Thursday, December 27, 2012

Are moles a threat?

I sometimes get letters from people who are worried about moles on the models on my site. They worry they are a sign of cancer.
I think they are more common than people think, it's just that most sites and mags photoshop them away.
So I asked our pal Dr. Pascal. He wrote:

Moles are in their vast majority completely benign. Otherwise, 99% of us would die from metastatic melanoma!

See the "Signs and Symptoms" and "Diagnosis" sections on this page.

One extra element that's seldom mentioned to the general public, along with a Doctor's intuition, is the importance of chronology.
The majority of cancers evolve on a SUB-ACUTE time scale, meaning over the course of a few weeks. Acute is within hours or days at most, while chronic is within the scope of months/years.
Usually, we notice something on our skin for the first time as if "out of the blue". But if a skin peculiarity evolves (grows and/or transforms) within, say, 3 to 5 weeks, it's time to have it removed and examined by a proper lab.
Hence the importance of monthly breast self-examination.
Note: not everything of sub-acute chronology is a cancer, of course!!!

Final note: the ABCDEFG are good reliable criteria for when to act (without panicking!), but they can never be infallible. Medicine is all about risk assessing and managing. We often remove something that turns out to be benign (>90%, easily), but on the odd occasion, something which showed no warning signs whatsoever may turn out to be nasty. Once out of 10,000 or 100,000 times.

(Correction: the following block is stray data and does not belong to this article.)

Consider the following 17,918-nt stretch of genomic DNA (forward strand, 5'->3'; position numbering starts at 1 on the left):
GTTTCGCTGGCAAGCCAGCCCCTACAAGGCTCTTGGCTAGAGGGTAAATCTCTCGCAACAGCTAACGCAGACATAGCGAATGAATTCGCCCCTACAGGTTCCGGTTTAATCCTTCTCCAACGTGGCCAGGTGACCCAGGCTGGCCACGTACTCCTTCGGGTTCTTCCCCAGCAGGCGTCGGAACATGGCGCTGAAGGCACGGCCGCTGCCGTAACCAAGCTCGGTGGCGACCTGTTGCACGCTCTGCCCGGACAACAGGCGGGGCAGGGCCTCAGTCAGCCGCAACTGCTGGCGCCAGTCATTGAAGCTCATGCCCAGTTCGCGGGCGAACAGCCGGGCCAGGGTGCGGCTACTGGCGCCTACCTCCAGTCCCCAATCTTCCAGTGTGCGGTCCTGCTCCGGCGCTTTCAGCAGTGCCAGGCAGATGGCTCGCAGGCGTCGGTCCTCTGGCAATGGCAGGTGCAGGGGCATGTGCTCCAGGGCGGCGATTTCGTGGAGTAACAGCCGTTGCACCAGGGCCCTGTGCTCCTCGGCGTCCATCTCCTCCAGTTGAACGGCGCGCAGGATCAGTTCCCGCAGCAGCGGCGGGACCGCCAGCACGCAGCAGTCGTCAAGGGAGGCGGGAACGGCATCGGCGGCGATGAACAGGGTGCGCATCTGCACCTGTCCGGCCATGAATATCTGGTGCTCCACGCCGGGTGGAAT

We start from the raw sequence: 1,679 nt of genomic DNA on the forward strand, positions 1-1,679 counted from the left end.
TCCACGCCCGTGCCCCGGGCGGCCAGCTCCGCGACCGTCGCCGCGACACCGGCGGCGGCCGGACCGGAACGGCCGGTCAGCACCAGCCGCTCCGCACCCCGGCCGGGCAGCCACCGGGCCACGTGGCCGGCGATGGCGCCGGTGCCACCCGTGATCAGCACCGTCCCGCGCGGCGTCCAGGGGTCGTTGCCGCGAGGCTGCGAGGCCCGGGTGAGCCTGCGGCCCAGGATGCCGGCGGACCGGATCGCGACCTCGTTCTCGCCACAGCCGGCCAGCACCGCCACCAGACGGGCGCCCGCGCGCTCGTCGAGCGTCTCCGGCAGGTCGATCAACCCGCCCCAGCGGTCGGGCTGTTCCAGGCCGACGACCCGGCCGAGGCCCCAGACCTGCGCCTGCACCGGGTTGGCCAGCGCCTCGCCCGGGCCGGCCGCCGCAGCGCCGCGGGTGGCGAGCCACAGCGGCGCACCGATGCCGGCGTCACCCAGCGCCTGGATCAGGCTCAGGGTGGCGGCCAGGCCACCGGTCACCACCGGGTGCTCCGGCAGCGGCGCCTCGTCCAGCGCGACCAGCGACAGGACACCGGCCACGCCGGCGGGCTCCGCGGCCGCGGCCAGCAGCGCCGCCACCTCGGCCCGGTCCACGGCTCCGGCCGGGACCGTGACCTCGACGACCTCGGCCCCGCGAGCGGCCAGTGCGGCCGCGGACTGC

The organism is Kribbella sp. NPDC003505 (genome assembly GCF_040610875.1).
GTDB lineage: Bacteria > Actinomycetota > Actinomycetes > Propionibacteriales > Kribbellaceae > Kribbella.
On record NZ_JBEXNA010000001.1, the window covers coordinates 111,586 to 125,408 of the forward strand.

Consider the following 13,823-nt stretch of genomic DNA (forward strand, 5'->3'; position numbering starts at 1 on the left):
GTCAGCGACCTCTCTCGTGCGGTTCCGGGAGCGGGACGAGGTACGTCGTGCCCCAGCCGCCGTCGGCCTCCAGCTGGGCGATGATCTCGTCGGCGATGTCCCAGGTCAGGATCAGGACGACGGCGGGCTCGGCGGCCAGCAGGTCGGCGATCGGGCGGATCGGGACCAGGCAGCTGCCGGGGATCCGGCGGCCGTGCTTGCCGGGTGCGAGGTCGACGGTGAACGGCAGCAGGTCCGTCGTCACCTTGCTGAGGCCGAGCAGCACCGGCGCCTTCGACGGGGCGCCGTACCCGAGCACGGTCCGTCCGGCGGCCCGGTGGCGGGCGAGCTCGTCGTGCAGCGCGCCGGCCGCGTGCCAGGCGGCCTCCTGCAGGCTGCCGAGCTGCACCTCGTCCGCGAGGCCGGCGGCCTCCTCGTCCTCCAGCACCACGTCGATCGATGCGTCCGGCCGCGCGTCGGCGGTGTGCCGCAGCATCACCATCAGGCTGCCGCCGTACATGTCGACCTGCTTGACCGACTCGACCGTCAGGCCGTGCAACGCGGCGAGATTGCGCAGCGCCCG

Simply put, the money & time & human cost of treating everything that could possibly be bad, would be completely unrealistic. There simply wouldn't remain any time left for just, you know, living life.
I know such people, who spend almost their every waking moment "taking careful care of their health". That's a severe obsessive-compulsive disorder, and a guaranteed fun-killer of life's enjoyment...

The rule of thumb is logic, common sense, and perspective. Guns kill far less people than cars, and yet we don't declare panicked war on automobiles. I believe that any random thing less risky than crossing the street (after looking both ways twice) is something we should just take our chances with.

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